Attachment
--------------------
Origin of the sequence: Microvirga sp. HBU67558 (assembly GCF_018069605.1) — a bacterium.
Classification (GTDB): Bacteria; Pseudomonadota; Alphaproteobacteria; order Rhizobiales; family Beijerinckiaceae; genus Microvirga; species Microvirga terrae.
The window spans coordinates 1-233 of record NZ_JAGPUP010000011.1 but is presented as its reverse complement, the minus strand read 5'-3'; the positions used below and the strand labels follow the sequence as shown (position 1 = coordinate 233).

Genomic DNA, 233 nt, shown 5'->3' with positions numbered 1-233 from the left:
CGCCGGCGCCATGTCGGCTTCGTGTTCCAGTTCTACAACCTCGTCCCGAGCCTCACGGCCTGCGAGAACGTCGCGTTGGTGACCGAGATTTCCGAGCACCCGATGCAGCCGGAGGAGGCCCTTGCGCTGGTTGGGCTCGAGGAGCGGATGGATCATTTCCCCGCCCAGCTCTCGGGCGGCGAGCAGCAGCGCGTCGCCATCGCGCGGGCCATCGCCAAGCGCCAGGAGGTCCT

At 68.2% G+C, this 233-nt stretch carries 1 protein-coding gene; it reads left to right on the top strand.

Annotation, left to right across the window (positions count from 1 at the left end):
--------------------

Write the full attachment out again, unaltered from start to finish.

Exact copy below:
Origin of the sequence: Microvirga sp. HBU67558 (assembly GCF_018069605.1) — a bacterium.
Classification (GTDB): Bacteria; Pseudomonadota; Alphaproteobacteria; order Rhizobiales; family Beijerinckiaceae; genus Microvirga; species Microvirga terrae.
The window spans coordinates 1-233 of record NZ_JAGPUP010000011.1 but is presented as its reverse complement, the minus strand read 5'-3'; the positions used below and the strand labels follow the sequence as shown (position 1 = coordinate 233).

Genomic DNA, 233 nt, shown 5'->3' with positions numbered 1-233 from the left:
CGCCGGCGCCATGTCGGCTTCGTGTTCCAGTTCTACAACCTCGTCCCGAGCCTCACGGCCTGCGAGAACGTCGCGTTGGTGACCGAGATTTCCGAGCACCCGATGCAGCCGGAGGAGGCCCTTGCGCTGGTTGGGCTCGAGGAGCGGATGGATCATTTCCCCGCCCAGCTCTCGGGCGGCGAGCAGCAGCGCGTCGCCATCGCGCGGGCCATCGCCAAGCGCCAGGAGGTCCT

At 68.2% G+C, this 233-nt stretch carries 1 protein-coding gene; it reads left to right on the top strand.

Annotation, left to right across the window (positions count from 1 at the left end):